Pepper, the dog of Jay and Audra Vandoorn, plopped down just outside the agility course at the Anti-Cruelty Society’s Bark in the Park.
Having completed the course with his owners, the canine was, well, dog-tired. (SLIDESHOW: Bark in the Park at Soldier Field
“He did the 5K too and he has little legs,” Jay Vandoorn laughed.
“It was our first time doing an agility course. It was fun,” Audra said.
Pepper and more than 1,100 other dogs had their day May 18 as the Anti-Cruelty Society celebrated its 25th Bark in the Park with events on the Stadium Green at Soldier Field.
Canines and their owners spent the day participating in events, including the agility course, a 5-kilometer walk, dog massages, professional demonstrations and a beer tent.
It was the fourth time Bark in the Park, the Anti-Cruelty Society’s largest fundraiser of the year, was held at the Stadium Green outside Chicago’s Soldier Field. It was lightyears from the organization’s first fundraiser, which morphed into Bark in the Park.
“We walked around the block of our facility on Grand Avenue,” Jennifer GoodSmith, the Anti-Cruelty Society’s vice president of marketing and communications, said of the first fundraiser.
Twenty-five years later, participants stood by as their four-legged friends got sports massages from members of Canis Bodyworks.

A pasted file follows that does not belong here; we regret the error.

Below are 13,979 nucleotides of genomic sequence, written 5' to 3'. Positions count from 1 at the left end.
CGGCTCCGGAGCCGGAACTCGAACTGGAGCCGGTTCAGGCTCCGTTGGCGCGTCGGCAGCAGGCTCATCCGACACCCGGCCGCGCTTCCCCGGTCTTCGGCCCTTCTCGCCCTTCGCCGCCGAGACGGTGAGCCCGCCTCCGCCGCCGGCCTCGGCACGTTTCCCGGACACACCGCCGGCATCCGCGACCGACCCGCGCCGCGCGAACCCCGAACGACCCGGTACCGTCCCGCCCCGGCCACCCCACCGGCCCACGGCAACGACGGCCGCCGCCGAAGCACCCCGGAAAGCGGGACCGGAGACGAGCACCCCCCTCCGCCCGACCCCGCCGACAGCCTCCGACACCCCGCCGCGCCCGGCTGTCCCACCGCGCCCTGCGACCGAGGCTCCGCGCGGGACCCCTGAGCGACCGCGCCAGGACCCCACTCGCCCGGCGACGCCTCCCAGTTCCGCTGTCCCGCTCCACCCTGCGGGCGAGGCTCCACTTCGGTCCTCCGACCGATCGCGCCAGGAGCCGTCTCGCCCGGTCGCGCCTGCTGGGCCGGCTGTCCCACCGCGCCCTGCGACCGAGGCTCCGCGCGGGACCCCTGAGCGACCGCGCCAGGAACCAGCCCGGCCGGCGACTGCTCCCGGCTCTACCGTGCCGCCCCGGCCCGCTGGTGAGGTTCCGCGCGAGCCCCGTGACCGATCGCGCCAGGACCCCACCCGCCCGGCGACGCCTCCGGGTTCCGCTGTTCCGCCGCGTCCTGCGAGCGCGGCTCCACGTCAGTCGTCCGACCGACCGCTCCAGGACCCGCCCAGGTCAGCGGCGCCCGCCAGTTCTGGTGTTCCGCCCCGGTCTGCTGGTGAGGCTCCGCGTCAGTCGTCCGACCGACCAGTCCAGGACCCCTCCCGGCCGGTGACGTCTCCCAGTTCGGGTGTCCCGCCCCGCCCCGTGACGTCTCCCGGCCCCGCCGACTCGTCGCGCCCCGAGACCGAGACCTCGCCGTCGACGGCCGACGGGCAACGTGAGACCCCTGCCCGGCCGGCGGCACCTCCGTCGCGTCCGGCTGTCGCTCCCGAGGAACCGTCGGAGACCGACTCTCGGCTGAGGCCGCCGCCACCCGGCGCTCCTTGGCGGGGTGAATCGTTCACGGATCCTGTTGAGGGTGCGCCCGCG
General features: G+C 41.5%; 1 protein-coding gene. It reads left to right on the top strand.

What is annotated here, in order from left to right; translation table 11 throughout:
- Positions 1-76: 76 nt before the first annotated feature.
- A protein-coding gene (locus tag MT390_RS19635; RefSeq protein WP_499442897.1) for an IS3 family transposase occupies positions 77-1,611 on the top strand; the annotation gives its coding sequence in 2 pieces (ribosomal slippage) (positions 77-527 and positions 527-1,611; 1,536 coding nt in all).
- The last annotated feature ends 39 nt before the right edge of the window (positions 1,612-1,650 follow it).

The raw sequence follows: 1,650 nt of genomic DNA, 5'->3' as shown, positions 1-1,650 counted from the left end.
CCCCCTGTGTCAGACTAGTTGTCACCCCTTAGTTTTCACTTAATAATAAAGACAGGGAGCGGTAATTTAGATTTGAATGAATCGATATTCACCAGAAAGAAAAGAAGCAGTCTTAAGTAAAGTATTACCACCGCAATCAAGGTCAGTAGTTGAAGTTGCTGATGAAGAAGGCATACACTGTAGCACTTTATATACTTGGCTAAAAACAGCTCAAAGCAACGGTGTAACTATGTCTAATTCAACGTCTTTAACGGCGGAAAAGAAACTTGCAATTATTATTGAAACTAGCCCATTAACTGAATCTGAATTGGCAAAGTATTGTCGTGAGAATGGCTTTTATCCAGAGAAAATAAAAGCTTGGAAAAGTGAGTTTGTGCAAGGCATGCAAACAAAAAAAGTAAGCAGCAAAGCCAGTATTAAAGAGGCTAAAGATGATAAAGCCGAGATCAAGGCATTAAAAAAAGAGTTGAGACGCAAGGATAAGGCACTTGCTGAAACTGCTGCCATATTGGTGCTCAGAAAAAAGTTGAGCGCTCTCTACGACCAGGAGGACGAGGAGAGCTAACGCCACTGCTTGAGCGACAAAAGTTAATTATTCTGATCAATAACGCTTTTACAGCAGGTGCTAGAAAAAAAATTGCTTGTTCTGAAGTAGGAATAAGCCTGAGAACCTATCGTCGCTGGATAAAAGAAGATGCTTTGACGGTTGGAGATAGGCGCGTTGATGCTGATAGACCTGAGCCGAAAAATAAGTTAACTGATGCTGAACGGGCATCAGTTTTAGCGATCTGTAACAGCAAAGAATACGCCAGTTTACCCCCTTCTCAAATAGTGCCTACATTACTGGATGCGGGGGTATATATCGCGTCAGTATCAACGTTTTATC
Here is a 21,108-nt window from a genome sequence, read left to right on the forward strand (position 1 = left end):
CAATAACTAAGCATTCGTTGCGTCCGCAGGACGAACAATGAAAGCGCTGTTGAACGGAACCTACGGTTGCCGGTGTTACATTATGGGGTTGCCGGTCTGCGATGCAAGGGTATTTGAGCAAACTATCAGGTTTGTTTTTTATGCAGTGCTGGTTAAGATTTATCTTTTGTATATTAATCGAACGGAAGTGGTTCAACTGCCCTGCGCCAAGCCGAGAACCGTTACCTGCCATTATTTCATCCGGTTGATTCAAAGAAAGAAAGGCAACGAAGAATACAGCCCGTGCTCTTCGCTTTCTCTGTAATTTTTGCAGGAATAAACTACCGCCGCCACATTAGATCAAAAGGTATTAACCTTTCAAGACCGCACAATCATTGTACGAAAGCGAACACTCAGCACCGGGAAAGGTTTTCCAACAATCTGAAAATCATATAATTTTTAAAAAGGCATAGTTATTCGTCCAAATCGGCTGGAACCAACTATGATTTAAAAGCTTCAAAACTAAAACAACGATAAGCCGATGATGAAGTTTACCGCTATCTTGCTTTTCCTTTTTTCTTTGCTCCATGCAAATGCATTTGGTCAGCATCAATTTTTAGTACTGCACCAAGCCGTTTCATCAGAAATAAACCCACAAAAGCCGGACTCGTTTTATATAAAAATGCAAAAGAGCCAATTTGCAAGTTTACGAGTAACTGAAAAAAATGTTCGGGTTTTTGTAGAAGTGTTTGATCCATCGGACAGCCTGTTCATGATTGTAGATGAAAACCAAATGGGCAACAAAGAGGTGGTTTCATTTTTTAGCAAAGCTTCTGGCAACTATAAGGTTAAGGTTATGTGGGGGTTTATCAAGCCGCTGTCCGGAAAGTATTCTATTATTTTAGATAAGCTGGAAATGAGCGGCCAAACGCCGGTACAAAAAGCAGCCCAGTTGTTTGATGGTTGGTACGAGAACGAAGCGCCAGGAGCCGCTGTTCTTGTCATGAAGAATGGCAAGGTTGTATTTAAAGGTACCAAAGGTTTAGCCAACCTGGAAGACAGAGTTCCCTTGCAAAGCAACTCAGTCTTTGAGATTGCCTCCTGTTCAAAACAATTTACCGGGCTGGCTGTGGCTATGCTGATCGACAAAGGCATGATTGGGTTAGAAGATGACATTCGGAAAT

“Massage gets their muscles loose,” Sue Yanahan said as she worked on Fred.
Will Schulenberg of Chicago took Zoey, his pit bull mix, through the agility course, loving every minute of it.
“It was our first time doing an agility course,” Schulenberg said. “It was an amazing thing to go through. I would do it again.”
GoodSmith said the day is important not just for the Anti-Cruelty Society, but for dog owners as well.
“It’s an opportunity for dog owners to get outside and walk around, spending time doing activities with their pet,” GoodSmith said.
Shane Geers of Joliet said she comes to the event every year with her pets.
“I love it,” she said, holding four dog leashes.
The Anti-Cruelty Society is Chicago’s oldest, largest, private, open-admission, unlimited stay humane society. It serves more than 50,000 animals and people every year with programs and services, including adoptions, a charity veterinary clinic, low or no-cost spay/neuter clinics, cruelty investigations and rescues, humane education and community outreach, a free behavior helpline, dog training classes and short-term accommodations for emergencies.
For information about the agency’s services, go to www.anticruelty.org or call 312-644-8338.